Coffey Architects has captured the attention of the RIBA Awards once again with two projects: the Hidden House and their competition-winning scheme for the Science Museum Research Center, which were both shortlisted in the 2017 London Awards. Before that, Coffey Architects' stunning and highly acclaimed Modern Mews house was nominated as a finalist for the RIBA 2016 House of the Year.
Located in London's highly sensitive Clerkenwell Green Conservation Area, the one-story Hidden House sits demurely atop former prison vaults of the Grade II-listed Clerkenwell House of Detention. Coffey Architects also successfully completed the Science Museum Dana Research Center after they were selected to design the new library space in 2014, a major part of the Museum's ongoing revitalization plan.
Scroll down for a glimpse of both projects.
Project description: “The [one-story] home sits above former prison vaults belonging to the Clerkenwell House of Detention, built in 1847, and next to a former Victorian School, Kingsway Place. Both are Grade II listed buildings.”
“Previously occupied by a caretaker’s shed, the site is defined by a tall perimeter brick wall, in which the design carefully carves a space for the new residential dwelling, nestling itself respectfully next to and above its prominent neighbour, hidden from view – a primary consideration when considering any development on this extremely sensitive site.
The interior of the home is defined also as a perimeter wall of oak panelling, upon which sits a floating transparent punched roof, delineating living spaces below, bathed in light.”
“Ocular rooflights allow views to the sky and to the heavy decoration of the adjacent elevation of the former school building, whilst the vertical sliding doors in the front elevation reveal views into a large well-kept shared garden. The small home enjoys two bedrooms, two bathrooms and a living/dining kitchen area with its own small private external space.”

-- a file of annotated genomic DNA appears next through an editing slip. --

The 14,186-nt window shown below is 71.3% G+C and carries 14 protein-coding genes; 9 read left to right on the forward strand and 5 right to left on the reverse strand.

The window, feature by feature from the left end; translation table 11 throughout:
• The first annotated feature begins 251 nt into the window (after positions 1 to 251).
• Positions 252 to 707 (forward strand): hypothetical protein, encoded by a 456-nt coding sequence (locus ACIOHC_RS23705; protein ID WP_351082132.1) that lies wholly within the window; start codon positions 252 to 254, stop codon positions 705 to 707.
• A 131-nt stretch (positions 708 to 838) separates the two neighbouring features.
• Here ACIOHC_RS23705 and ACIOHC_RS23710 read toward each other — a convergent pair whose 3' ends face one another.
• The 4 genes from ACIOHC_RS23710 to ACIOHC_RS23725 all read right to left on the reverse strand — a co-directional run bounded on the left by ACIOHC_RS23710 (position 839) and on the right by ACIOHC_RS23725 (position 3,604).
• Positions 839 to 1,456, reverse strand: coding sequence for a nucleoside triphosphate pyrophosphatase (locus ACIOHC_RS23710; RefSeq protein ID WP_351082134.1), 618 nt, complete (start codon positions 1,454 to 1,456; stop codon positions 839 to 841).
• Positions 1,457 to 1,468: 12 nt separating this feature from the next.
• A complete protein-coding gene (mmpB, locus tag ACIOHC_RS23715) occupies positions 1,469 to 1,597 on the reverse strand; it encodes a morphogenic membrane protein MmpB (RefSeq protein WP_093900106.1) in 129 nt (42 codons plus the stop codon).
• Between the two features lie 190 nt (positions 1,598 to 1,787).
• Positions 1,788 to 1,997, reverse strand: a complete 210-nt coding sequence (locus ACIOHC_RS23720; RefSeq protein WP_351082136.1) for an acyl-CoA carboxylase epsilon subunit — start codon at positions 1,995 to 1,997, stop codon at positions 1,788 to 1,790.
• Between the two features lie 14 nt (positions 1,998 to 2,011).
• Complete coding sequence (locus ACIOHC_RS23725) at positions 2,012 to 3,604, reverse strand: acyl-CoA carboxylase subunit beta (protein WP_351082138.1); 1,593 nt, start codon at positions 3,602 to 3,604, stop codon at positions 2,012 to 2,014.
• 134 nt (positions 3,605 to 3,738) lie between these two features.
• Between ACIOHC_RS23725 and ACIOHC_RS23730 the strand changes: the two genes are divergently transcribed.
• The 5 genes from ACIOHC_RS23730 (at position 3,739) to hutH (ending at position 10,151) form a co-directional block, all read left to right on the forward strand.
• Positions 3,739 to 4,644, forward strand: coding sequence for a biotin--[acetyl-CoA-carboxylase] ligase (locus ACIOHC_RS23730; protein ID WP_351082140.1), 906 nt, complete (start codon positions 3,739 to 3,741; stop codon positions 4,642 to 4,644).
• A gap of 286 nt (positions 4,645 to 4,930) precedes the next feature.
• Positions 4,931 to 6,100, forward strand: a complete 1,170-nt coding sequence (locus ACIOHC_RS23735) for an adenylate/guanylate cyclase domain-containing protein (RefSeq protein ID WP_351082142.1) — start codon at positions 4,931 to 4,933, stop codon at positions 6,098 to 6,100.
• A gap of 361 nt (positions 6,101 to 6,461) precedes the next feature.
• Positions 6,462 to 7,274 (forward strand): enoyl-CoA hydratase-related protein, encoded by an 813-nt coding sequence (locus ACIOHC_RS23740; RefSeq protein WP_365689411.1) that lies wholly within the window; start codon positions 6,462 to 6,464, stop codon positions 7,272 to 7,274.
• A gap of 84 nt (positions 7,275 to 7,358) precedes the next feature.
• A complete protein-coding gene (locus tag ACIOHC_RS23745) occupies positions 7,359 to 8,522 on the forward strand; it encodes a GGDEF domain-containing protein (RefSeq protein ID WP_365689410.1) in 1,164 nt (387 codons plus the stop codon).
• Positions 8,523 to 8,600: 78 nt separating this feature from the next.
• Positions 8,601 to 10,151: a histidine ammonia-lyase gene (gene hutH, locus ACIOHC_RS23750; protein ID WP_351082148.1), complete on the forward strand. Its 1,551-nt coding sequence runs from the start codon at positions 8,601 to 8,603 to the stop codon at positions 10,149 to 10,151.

Science Museum Dana Research Center
Project description: “The Centre occupies two floors of the Science Museum's Wellcome Wolfson Building. Thousands of tiny openings in the canopy above the main reading room creates a calm, light-filled environment.”
“The dappled light effect was inspired by the contemplative conditions that might have been experienced by Isaac Newton while he sat under the apple tree,” the architects write. “This double-height canopy also filters sound, as well as views to the landscape outside. Timber-lined bookshelves, walls and desks ensure that researchers can work in a naturally warm and welcoming setting.”
“The central reading room houses the main library activities, with a staircase providing access to the bright upper mezzanine with common room and staff areas above, while below a timber-lined research bar and private study areas are located amongst the main bookstacks.”
The new Centre allows staff, academics, and the general public to gain access to the more than 500,000 items contained within the Wroughton Library for casual and research purposes. It is a major part of the Science Museum's ongoing revitalization plan, which will include new galleries and improved connections on campus through 2019.
In case you missed it, check out the full 2017 RIBA London Awards shortlist in the link below.
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